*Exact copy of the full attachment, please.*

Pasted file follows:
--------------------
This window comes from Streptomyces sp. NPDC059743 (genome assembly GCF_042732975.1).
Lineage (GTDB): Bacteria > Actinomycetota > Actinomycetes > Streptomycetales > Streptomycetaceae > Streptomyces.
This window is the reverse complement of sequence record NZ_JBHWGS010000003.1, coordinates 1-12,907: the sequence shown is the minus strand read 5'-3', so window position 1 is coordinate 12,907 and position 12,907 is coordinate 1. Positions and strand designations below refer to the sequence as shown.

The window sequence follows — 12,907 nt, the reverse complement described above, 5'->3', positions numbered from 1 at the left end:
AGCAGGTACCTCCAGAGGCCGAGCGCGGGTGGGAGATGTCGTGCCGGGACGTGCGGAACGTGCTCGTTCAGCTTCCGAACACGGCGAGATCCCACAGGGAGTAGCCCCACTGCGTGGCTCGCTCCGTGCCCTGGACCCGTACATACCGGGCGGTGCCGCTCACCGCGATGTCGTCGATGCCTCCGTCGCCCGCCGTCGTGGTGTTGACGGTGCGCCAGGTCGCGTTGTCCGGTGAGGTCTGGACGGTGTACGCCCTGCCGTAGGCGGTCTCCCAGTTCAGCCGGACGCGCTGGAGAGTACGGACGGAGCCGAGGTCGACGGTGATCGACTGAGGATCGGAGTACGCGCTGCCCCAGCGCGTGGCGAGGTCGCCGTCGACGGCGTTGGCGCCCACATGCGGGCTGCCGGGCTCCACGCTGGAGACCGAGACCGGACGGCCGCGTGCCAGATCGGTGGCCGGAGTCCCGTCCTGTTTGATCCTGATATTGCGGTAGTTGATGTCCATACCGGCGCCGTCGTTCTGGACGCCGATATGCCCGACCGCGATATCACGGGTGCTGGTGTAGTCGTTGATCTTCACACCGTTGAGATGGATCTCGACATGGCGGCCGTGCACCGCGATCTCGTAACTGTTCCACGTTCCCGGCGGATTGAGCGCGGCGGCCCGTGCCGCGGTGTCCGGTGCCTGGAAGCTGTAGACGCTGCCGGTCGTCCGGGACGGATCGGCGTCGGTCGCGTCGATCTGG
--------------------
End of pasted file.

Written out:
This window comes from Streptomyces sp. NPDC059743 (genome assembly GCF_042732975.1).
Lineage (GTDB): Bacteria > Actinomycetota > Actinomycetes > Streptomycetales > Streptomycetaceae > Streptomyces.
This window is the reverse complement of sequence record NZ_JBHWGS010000003.1, coordinates 1-12,907: the sequence shown is the minus strand read 5'-3', so window position 1 is coordinate 12,907 and position 12,907 is coordinate 1. Positions and strand designations below refer to the sequence as shown.

The window sequence follows — 12,907 nt, the reverse complement described above, 5'->3', positions numbered from 1 at the left end:
AGCAGGTACCTCCAGAGGCCGAGCGCGGGTGGGAGATGTCGTGCCGGGACGTGCGGAACGTGCTCGTTCAGCTTCCGAACACGGCGAGATCCCACAGGGAGTAGCCCCACTGCGTGGCTCGCTCCGTGCCCTGGACCCGTACATACCGGGCGGTGCCGCTCACCGCGATGTCGTCGATGCCTCCGTCGCCCGCCGTCGTGGTGTTGACGGTGCGCCAGGTCGCGTTGTCCGGTGAGGTCTGGACGGTGTACGCCCTGCCGTAGGCGGTCTCCCAGTTCAGCCGGACGCGCTGGAGAGTACGGACGGAGCCGAGGTCGACGGTGATCGACTGAGGATCGGAGTACGCGCTGCCCCAGCGCGTGGCGAGGTCGCCGTCGACGGCGTTGGCGCCCACATGCGGGCTGCCGGGCTCCACGCTGGAGACCGAGACCGGACGGCCGCGTGCCAGATCGGTGGCCGGAGTCCCGTCCTGTTTGATCCTGATATTGCGGTAGTTGATGTCCATACCGGCGCCGTCGTTCTGGACGCCGATATGCCCGACCGCGATATCACGGGTGCTGGTGTAGTCGTTGATCTTCACACCGTTGAGATGGATCTCGACATGGCGGCCGTGCACCGCGATCTCGTAACTGTTCCACGTTCCCGGCGGATTGAGCGCGGCGGCCCGTGCCGCGGTGTCCGGTGCCTGGAAGCTGTAGACGCTGCCGGTCGTCCGGGACGGATCGGCGTCGGTCGCGTCGATCTGG